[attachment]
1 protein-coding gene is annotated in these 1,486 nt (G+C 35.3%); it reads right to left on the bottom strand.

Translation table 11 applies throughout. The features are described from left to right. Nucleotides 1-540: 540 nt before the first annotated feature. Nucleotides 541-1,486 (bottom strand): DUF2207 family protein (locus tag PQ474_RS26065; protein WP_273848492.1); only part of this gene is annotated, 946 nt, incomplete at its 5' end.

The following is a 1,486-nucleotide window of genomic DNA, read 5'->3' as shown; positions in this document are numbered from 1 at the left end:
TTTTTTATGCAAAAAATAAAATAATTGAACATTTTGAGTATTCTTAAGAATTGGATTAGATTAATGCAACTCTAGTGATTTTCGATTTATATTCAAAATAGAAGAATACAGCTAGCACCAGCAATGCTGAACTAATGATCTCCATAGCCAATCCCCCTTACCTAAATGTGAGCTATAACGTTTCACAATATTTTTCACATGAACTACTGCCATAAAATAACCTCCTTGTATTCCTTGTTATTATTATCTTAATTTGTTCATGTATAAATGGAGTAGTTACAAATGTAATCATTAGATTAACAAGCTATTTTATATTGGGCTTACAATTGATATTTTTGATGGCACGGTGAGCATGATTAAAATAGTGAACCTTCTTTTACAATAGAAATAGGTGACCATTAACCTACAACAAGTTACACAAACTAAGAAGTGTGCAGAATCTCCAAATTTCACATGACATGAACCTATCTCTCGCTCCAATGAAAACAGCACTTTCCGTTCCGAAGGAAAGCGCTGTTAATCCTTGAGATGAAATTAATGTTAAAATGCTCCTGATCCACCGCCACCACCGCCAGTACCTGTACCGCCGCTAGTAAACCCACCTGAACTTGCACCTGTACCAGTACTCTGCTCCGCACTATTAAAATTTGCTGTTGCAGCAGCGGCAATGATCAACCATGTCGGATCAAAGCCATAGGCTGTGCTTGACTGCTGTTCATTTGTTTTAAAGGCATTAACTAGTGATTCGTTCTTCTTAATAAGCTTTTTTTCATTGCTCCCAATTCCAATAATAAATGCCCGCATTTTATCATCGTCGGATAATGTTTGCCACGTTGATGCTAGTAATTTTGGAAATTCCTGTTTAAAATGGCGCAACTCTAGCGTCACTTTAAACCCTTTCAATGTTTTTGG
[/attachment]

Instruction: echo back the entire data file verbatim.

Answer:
1 protein-coding gene is annotated in these 1,486 nt (G+C 35.3%); it reads right to left on the bottom strand.

Translation table 11 applies throughout. The features are described from left to right. Nucleotides 1-540: 540 nt before the first annotated feature. Nucleotides 541-1,486 (bottom strand): DUF2207 family protein (locus tag PQ474_RS26065; protein WP_273848492.1); only part of this gene is annotated, 946 nt, incomplete at its 5' end.

The following is a 1,486-nucleotide window of genomic DNA, read 5'->3' as shown; positions in this document are numbered from 1 at the left end:
TTTTTTATGCAAAAAATAAAATAATTGAACATTTTGAGTATTCTTAAGAATTGGATTAGATTAATGCAACTCTAGTGATTTTCGATTTATATTCAAAATAGAAGAATACAGCTAGCACCAGCAATGCTGAACTAATGATCTCCATAGCCAATCCCCCTTACCTAAATGTGAGCTATAACGTTTCACAATATTTTTCACATGAACTACTGCCATAAAATAACCTCCTTGTATTCCTTGTTATTATTATCTTAATTTGTTCATGTATAAATGGAGTAGTTACAAATGTAATCATTAGATTAACAAGCTATTTTATATTGGGCTTACAATTGATATTTTTGATGGCACGGTGAGCATGATTAAAATAGTGAACCTTCTTTTACAATAGAAATAGGTGACCATTAACCTACAACAAGTTACACAAACTAAGAAGTGTGCAGAATCTCCAAATTTCACATGACATGAACCTATCTCTCGCTCCAATGAAAACAGCACTTTCCGTTCCGAAGGAAAGCGCTGTTAATCCTTGAGATGAAATTAATGTTAAAATGCTCCTGATCCACCGCCACCACCGCCAGTACCTGTACCGCCGCTAGTAAACCCACCTGAACTTGCACCTGTACCAGTACTCTGCTCCGCACTATTAAAATTTGCTGTTGCAGCAGCGGCAATGATCAACCATGTCGGATCAAAGCCATAGGCTGTGCTTGACTGCTGTTCATTTGTTTTAAAGGCATTAACTAGTGATTCGTTCTTCTTAATAAGCTTTTTTTCATTGCTCCCAATTCCAATAATAAATGCCCGCATTTTATCATCGTCGGATAATGTTTGCCACGTTGATGCTAGTAATTTTGGAAATTCCTGTTTAAAATGGCGCAACTCTAGCGTCACTTTAAACCCTTTCAATGTTTTTGG